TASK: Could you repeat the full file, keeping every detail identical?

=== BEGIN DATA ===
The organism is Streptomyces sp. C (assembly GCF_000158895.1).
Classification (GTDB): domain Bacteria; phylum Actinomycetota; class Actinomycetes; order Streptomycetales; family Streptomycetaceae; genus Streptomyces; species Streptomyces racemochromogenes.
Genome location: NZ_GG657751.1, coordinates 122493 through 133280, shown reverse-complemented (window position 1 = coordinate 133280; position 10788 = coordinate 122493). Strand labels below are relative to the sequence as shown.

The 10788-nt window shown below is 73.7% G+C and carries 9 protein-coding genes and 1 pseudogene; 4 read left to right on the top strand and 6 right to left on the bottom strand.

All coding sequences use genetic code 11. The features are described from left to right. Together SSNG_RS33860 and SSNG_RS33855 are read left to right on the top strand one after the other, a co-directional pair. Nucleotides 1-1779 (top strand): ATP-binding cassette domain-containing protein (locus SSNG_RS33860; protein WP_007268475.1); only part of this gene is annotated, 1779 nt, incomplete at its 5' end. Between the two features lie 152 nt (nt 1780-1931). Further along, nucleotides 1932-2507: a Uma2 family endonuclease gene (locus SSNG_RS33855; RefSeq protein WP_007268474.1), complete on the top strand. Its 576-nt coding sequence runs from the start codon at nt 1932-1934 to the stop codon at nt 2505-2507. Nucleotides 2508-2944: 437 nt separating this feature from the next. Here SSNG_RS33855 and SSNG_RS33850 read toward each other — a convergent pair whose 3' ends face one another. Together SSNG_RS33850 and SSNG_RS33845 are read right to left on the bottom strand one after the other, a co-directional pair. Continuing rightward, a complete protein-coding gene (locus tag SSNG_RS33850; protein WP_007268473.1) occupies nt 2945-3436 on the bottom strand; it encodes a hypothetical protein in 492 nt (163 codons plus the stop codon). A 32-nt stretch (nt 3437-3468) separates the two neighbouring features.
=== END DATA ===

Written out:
The organism is Streptomyces sp. C (assembly GCF_000158895.1).
Classification (GTDB): domain Bacteria; phylum Actinomycetota; class Actinomycetes; order Streptomycetales; family Streptomycetaceae; genus Streptomyces; species Streptomyces racemochromogenes.
Genome location: NZ_GG657751.1, coordinates 122493 through 133280, shown reverse-complemented (window position 1 = coordinate 133280; position 10788 = coordinate 122493). Strand labels below are relative to the sequence as shown.

The 10788-nt window shown below is 73.7% G+C and carries 9 protein-coding genes and 1 pseudogene; 4 read left to right on the top strand and 6 right to left on the bottom strand.

All coding sequences use genetic code 11. The features are described from left to right. Together SSNG_RS33860 and SSNG_RS33855 are read left to right on the top strand one after the other, a co-directional pair. Nucleotides 1-1779 (top strand): ATP-binding cassette domain-containing protein (locus SSNG_RS33860; protein WP_007268475.1); only part of this gene is annotated, 1779 nt, incomplete at its 5' end. Between the two features lie 152 nt (nt 1780-1931). Further along, nucleotides 1932-2507: a Uma2 family endonuclease gene (locus SSNG_RS33855; RefSeq protein WP_007268474.1), complete on the top strand. Its 576-nt coding sequence runs from the start codon at nt 1932-1934 to the stop codon at nt 2505-2507. Nucleotides 2508-2944: 437 nt separating this feature from the next. Here SSNG_RS33855 and SSNG_RS33850 read toward each other — a convergent pair whose 3' ends face one another. Together SSNG_RS33850 and SSNG_RS33845 are read right to left on the bottom strand one after the other, a co-directional pair. Continuing rightward, a complete protein-coding gene (locus tag SSNG_RS33850; protein WP_007268473.1) occupies nt 2945-3436 on the bottom strand; it encodes a hypothetical protein in 492 nt (163 codons plus the stop codon). A 32-nt stretch (nt 3437-3468) separates the two neighbouring features.